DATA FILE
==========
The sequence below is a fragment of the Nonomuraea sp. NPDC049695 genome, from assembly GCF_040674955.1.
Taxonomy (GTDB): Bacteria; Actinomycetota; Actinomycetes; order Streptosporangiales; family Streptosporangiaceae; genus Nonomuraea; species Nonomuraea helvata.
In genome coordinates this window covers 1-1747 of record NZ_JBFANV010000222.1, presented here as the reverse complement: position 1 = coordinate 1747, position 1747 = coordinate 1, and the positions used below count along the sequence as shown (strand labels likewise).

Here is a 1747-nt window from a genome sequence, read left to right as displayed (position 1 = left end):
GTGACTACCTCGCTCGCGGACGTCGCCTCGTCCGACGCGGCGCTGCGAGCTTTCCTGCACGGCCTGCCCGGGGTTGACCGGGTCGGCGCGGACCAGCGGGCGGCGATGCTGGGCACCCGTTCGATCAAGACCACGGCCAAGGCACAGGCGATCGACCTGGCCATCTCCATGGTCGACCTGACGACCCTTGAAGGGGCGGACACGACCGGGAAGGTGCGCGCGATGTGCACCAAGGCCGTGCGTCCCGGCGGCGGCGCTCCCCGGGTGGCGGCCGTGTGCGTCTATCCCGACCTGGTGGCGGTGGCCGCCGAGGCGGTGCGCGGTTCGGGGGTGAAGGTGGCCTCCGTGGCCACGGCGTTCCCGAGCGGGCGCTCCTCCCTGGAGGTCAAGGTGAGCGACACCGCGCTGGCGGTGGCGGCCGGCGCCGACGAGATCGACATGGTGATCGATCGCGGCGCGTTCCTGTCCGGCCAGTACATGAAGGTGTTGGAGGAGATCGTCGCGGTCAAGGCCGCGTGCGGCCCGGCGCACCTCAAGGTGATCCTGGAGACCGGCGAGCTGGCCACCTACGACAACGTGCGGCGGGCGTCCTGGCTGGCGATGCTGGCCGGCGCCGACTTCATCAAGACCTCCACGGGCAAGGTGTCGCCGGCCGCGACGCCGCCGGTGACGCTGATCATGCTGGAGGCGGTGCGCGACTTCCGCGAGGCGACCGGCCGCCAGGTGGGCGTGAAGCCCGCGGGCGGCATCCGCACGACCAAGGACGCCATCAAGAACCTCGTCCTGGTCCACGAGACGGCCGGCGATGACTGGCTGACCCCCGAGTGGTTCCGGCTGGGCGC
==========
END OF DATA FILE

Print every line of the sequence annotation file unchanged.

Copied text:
The sequence below is a fragment of the Nonomuraea sp. NPDC049695 genome, from assembly GCF_040674955.1.
Taxonomy (GTDB): Bacteria; Actinomycetota; Actinomycetes; order Streptosporangiales; family Streptosporangiaceae; genus Nonomuraea; species Nonomuraea helvata.
In genome coordinates this window covers 1-1747 of record NZ_JBFANV010000222.1, presented here as the reverse complement: position 1 = coordinate 1747, position 1747 = coordinate 1, and the positions used below count along the sequence as shown (strand labels likewise).

Here is a 1747-nt window from a genome sequence, read left to right as displayed (position 1 = left end):
GTGACTACCTCGCTCGCGGACGTCGCCTCGTCCGACGCGGCGCTGCGAGCTTTCCTGCACGGCCTGCCCGGGGTTGACCGGGTCGGCGCGGACCAGCGGGCGGCGATGCTGGGCACCCGTTCGATCAAGACCACGGCCAAGGCACAGGCGATCGACCTGGCCATCTCCATGGTCGACCTGACGACCCTTGAAGGGGCGGACACGACCGGGAAGGTGCGCGCGATGTGCACCAAGGCCGTGCGTCCCGGCGGCGGCGCTCCCCGGGTGGCGGCCGTGTGCGTCTATCCCGACCTGGTGGCGGTGGCCGCCGAGGCGGTGCGCGGTTCGGGGGTGAAGGTGGCCTCCGTGGCCACGGCGTTCCCGAGCGGGCGCTCCTCCCTGGAGGTCAAGGTGAGCGACACCGCGCTGGCGGTGGCGGCCGGCGCCGACGAGATCGACATGGTGATCGATCGCGGCGCGTTCCTGTCCGGCCAGTACATGAAGGTGTTGGAGGAGATCGTCGCGGTCAAGGCCGCGTGCGGCCCGGCGCACCTCAAGGTGATCCTGGAGACCGGCGAGCTGGCCACCTACGACAACGTGCGGCGGGCGTCCTGGCTGGCGATGCTGGCCGGCGCCGACTTCATCAAGACCTCCACGGGCAAGGTGTCGCCGGCCGCGACGCCGCCGGTGACGCTGATCATGCTGGAGGCGGTGCGCGACTTCCGCGAGGCGACCGGCCGCCAGGTGGGCGTGAAGCCCGCGGGCGGCATCCGCACGACCAAGGACGCCATCAAGAACCTCGTCCTGGTCCACGAGACGGCCGGCGATGACTGGCTGACCCCCGAGTGGTTCCGGCTGGGCGC